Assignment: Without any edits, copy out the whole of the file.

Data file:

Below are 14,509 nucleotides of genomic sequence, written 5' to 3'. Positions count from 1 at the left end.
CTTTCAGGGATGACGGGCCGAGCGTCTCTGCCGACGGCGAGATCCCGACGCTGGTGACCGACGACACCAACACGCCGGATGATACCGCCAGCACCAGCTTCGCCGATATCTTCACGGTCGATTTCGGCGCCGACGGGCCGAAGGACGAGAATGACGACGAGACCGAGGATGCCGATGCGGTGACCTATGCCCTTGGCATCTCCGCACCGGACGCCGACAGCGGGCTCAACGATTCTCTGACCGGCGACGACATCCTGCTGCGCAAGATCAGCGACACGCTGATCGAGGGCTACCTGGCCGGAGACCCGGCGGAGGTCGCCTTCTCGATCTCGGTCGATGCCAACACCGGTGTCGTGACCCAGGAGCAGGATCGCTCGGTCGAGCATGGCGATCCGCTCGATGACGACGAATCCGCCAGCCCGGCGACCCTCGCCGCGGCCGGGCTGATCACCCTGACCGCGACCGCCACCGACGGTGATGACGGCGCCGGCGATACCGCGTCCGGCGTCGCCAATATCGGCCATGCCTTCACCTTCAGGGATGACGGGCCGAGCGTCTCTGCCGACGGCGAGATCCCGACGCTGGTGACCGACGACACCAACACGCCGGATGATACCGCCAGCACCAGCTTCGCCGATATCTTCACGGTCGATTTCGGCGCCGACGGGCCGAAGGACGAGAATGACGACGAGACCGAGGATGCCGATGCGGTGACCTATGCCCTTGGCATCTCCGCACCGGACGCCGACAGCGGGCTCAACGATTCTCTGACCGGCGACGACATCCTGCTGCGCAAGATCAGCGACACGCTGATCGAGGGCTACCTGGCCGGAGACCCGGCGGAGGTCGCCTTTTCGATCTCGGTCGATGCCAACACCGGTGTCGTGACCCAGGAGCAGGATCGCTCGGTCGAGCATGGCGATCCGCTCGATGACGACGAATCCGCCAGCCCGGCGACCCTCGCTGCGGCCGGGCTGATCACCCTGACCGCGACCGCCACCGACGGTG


Below are 14,509 nucleotides of genomic sequence, written 5' to 3'. Positions count from 1 at the left end.
CTTTCAGGGATGACGGGCCGAGCGTCTCTGCCGACGGCGAGATCCCGACGCTGGTGACCGACGACACCAACACGCCGGATGATACCGCCAGCACCAGCTTCGCCGATATCTTCACGGTCGATTTCGGCGCCGACGGGCCGAAGGACGAGAATGACGACGAGACCGAGGATGCCGATGCGGTGACCTATGCCCTTGGCATCTCCGCACCGGACGCCGACAGCGGGCTCAACGATTCTCTGACCGGCGACGACATCCTGCTGCGCAAGATCAGCGACACGCTGATCGAGGGCTACCTGGCCGGAGACCCGGCGGAGGTCGCCTTCTCGATCTCGGTCGATGCCAACACCGGTGTCGTGACCCAGGAGCAGGATCGCTCGGTCGAGCATGGCGATCCGCTCGATGACGACGAATCCGCCAGCCCGGCGACCCTCGCCGCGGCCGGGCTGATCACCCTGACCGCGACCGCCACCGACGGTGATGACGGCGCCGGCGATACCGCGTCCGGCGTCGCCAATATCGGCCATGCCTTCACCTTCAGGGATGACGGGCCGAGCGTCTCTGCCGACGGCGAGATCCCGACGCTGGTGACCGACGACACCAACACGCCGGATGATACCGCCAGCACCAGCTTCGCCGATATCTTCACGGTCGATTTCGGCGCCGACGGGCCGAAGGACGAGAATGACGACGAGACCGAGGATGCCGATGCGGTGACCTATGCCCTTGGCATCTCCGCACCGGACGCCGACAGCGGGCTCAACGATTCTCTGACCGGCGACGACATCCTGCTGCGCAAGATCAGCGACACGCTGATCGAGGGCTACCTGGCCGGAGACCCGGCGGAGGTCGCCTTTTCGATCTCGGTCGATGCCAACACCGGTGTCGTGACCCAGGAGCAGGATCGCTCGGTCGAGCATGGCGATCCGCTCGATGACGACGAATCCGCCAGCCCGGCGACCCTCGCTGCGGCCGGGCTGATCACCCTGACCGCGACCGCCACCGACGGTG